For days after a huge EF-5 tornado struck Moore, OK, the news was dominated by the event. There were, of course, plenty of important facts to talk about: the tornado itself and the massive destruction it left in its path; the loss of 24 lives and injuries to hundreds; the miraculous survival stories; and the immediate aid given to the victims by teachers, first responders, the National Guard and neighboring Oklahomans themselves.
But humans are never satisfied with just facts. We want facts to “make sense”, to understand the how and the why of what we see around us, particularly things that pose major threats to us. The Moore tornado generated attempts at this immediately, of course. Politicians were quick to claim that the tornado was caused by global warming, until more reasoned analysis failed to find a smoking gun in the data. There were, of course, meteorological explanations, but those are dry and impersonal; there is really nothing we can do about them (as, if global warming were the culprit, there might be), so they remained unsatisfying.
Not surprisingly, the “understanding gap” was filled by a traditional source: religion. For thousands of years, when people have needed to understand and feel some sense of influence over complex, mysterious natural phenomena, they have turned to religion to provide a sense of comfort, and a sense that God can help endure even in the face of adversity. Certainly that was true in Moore. But reporting of it by the media was curiously one-sided, and in a way that seems to belie much of what is said about American culture and the media that feeds it.
A great deal has been made from pulpits around the country about an “assault on religion”, and commentators have claimed that the “liberal mainstream media” is systematically omitting God and His worshippers from favorable coverage. S. E. Cupp, in in her book on the subject, claims, “But worship of any kind, private or public, gets religious America into serious hot water with the liberal media, which has come to mock and resent public displays of faith . . . .”
And yet, that’s not what happened in the coverage of Moore. The media were replete with coverage of victims expressing prayers and thanks to God for saving them (and even answering their prayers to save their pets). CNN’s Wolf Blitzer, in his customary fumble-tongued manner, even solicited expressions of faith and thanks to the Lord – although not always with the intended result. Clearly the “liberal mainstream media” was favorably disposed to religious explanations for those people whose life had been spared by the tornado. Just as clearly, they showed no sense of irony or criticism of those who prayed, during the storm for survival, or afterwards for a favorable recovery. It has been very hard to find any criticism of religion, or attempt to “mock or resent” expressions of faith.
But it’s more than just acceptance of religious expressions of prayer and faith that can be found in the media. There was a complete lack of any coverage of the other side of the Moore tornado relationship to God. Although all that coverage suggests God is able to grant prayers in protecting lives from the storm, there was nearly zero coverage of the relationship of God to the creation of the storm itself. He who protects us from it might, one would think, also be able to protect everyone, and all that property, simply by not allowing it to form in the first place, or to do so somewhere that it would cause less destruction and loss of life.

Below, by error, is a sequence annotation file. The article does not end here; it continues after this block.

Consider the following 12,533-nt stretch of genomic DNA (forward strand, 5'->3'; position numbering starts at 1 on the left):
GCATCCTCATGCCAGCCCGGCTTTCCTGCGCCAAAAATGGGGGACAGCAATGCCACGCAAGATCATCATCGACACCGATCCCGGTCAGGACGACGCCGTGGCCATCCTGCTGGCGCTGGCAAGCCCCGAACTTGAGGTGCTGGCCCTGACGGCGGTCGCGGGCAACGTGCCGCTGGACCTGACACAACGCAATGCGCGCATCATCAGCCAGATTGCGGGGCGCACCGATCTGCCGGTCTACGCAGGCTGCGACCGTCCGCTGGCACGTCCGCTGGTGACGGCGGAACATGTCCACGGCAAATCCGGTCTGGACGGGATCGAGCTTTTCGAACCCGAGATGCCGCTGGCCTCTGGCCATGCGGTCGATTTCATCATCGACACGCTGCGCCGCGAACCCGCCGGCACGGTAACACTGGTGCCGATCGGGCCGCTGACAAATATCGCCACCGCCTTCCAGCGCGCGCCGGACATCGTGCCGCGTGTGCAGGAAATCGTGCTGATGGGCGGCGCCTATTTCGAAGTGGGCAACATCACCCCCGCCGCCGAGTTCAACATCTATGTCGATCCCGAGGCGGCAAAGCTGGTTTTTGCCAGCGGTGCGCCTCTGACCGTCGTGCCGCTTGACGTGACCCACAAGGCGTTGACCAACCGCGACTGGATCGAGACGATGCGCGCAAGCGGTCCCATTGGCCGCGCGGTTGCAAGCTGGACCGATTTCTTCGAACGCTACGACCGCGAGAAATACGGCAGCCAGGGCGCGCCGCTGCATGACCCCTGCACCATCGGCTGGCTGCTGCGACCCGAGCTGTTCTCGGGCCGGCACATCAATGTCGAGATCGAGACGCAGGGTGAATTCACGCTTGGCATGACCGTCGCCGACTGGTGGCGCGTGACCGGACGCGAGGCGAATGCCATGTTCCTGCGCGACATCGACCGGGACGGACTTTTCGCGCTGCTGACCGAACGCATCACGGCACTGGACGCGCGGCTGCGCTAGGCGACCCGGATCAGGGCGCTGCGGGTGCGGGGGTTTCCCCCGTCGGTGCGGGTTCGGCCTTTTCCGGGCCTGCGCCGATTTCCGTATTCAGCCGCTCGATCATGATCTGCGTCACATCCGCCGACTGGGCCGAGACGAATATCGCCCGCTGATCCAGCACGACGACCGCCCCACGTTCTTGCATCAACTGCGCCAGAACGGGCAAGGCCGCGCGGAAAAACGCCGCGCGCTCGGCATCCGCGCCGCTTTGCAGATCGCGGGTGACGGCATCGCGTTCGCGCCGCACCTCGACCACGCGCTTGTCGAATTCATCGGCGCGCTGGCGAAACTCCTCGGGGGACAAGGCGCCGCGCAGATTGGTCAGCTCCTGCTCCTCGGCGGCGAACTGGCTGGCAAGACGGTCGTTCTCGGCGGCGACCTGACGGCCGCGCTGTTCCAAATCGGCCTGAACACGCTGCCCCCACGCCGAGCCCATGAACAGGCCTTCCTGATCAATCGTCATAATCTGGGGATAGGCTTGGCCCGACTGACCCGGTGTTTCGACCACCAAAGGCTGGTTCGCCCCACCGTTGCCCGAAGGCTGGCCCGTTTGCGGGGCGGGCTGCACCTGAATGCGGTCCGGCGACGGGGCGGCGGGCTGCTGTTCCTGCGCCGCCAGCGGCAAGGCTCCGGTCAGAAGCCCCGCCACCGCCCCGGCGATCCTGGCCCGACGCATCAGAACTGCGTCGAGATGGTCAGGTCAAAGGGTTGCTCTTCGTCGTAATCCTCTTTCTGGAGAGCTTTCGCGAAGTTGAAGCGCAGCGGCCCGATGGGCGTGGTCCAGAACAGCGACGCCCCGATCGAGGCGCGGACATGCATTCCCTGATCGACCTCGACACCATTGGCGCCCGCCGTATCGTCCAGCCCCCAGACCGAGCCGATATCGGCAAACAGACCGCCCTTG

Some religious leaders have ventured into that place. After the previous massive Oklahoma tornado, Pat Robertson told us that God allowed the storm to come to Moore because the people there had not prayed hard enough. He wasn’t willing to go so far as to state that God explicitly directed that storm at the people of Moore, just that he had the ability to stop it, and had chosen not to do so.
The ever-vigilant theologians at Westboro Baptist Church, of course, were less reticent, explicitly stating that God had brought all this death and destruction to Oklahoma because of the actions of the community, or even of one man.
But this aspect of the relationship between God and the storm was absent from media coverage. Proclamations like those from Pat Robertson or Westboro are treated as aberrations from the extreme wings of Christianity, if they are covered at all. The media steadfastly shies away from any examination of the relationship between an all-powerful God and His ability to start, stop and direct the course of storms. They prefer to cover the benign, helpful actions of God in responding to prayers to save persons and pets from the effects of the devastating storms He has caused, or allowed, to be visited on the community.
The “liberal media,” which is accused of mocking and resenting public displays of faith, could have presented a story that “God chose to wreak death and destruction on the people of Moore, OK.” Instead, the coverage was uniformly positive, ignoring that aspect entirely.
One has to wonder if this “liberal media assault on religion” is quite what it is made out to be.